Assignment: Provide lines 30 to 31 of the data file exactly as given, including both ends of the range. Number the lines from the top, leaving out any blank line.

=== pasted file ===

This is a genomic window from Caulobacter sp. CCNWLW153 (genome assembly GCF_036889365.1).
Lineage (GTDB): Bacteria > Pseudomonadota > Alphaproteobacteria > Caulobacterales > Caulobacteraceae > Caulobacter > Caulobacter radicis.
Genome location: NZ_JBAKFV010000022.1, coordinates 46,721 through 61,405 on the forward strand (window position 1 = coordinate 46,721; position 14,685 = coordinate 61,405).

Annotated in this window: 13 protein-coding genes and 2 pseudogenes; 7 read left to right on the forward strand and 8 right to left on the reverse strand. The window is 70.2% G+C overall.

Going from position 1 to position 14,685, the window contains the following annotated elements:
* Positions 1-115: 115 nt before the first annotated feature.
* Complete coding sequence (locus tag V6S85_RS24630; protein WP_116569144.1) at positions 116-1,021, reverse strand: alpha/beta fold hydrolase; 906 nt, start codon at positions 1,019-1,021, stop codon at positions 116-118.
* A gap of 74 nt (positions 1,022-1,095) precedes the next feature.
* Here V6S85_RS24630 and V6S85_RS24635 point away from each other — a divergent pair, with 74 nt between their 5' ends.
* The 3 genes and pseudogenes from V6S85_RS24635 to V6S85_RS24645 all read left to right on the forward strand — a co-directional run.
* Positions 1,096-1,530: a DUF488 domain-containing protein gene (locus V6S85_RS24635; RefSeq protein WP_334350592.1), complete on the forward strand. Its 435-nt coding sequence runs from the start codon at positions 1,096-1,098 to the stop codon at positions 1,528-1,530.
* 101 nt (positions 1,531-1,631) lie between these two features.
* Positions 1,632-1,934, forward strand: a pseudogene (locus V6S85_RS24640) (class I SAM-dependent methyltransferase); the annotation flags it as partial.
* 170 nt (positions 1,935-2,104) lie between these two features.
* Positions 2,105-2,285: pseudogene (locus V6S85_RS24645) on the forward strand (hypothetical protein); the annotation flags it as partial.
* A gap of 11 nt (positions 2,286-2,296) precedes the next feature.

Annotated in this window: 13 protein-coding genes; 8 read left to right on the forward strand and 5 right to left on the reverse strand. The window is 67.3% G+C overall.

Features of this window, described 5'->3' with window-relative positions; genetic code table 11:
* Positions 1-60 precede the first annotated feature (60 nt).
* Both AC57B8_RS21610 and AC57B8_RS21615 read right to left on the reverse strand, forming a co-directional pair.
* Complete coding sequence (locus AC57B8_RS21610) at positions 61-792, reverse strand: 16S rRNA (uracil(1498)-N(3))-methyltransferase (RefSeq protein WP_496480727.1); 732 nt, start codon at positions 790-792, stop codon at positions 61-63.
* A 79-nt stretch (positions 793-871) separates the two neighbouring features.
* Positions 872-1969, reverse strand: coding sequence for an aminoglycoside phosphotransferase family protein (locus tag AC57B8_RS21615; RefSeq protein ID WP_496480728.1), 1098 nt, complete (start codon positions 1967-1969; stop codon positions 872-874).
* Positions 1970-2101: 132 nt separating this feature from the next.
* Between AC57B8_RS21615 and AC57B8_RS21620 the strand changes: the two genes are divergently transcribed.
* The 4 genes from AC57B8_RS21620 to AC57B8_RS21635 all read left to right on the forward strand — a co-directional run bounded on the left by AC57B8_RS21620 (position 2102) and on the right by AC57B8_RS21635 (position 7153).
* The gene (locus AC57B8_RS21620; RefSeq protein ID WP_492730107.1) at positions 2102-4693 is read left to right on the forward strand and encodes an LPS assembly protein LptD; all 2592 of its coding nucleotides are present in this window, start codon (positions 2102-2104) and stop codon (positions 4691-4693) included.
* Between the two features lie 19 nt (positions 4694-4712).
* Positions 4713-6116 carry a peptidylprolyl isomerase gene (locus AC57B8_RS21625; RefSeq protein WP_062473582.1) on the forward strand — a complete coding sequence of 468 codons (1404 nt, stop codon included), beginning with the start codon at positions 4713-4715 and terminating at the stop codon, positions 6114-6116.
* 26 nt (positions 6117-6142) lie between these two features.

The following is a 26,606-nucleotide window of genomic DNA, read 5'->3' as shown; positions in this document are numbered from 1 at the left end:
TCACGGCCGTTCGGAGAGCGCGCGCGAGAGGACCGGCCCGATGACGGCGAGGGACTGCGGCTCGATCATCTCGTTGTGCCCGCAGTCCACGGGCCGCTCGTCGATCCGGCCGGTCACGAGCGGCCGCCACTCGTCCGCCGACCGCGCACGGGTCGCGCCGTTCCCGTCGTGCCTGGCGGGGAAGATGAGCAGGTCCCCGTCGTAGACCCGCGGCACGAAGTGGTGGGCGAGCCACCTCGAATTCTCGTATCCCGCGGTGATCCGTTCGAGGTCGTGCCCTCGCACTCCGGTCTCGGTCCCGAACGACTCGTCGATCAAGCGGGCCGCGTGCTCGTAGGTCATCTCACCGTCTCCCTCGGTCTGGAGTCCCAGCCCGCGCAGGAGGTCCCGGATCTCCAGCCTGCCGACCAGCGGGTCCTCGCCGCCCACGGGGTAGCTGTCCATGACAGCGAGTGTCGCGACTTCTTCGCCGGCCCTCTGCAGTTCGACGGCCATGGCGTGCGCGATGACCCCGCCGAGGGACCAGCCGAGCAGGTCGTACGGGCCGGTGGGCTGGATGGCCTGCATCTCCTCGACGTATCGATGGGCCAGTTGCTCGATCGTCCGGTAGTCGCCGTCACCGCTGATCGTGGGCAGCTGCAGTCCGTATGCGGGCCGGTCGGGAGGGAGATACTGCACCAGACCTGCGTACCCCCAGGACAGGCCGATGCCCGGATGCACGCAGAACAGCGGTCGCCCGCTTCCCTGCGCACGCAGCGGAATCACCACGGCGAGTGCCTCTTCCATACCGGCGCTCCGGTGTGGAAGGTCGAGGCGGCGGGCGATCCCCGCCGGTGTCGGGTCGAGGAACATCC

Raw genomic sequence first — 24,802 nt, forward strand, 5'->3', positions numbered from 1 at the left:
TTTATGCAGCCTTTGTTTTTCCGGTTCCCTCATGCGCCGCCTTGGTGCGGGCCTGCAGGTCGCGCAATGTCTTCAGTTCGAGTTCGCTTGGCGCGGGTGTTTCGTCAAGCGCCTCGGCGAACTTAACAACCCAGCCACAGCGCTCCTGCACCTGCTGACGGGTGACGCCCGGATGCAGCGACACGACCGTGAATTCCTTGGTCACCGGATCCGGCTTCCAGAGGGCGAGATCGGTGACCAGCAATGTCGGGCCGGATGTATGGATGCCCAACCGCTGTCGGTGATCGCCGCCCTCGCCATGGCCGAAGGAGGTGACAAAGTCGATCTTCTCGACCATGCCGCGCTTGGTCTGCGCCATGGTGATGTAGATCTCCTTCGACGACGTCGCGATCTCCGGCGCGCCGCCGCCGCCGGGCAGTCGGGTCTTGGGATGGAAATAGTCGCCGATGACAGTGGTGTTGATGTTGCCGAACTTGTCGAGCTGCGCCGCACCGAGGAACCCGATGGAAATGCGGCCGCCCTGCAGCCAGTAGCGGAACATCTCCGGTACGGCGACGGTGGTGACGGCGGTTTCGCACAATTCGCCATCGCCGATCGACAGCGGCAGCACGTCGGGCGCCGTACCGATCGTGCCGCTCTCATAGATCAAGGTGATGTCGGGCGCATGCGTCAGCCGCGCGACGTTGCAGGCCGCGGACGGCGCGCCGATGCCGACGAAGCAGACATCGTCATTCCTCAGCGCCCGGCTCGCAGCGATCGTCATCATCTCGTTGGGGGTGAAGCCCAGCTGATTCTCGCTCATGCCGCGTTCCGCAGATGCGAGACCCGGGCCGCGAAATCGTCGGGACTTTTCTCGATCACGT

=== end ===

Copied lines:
* 26 nt (positions 6117-6142) lie between these two features.

The following is a 26,606-nucleotide window of genomic DNA, read 5'->3' as shown; positions in this document are numbered from 1 at the left end: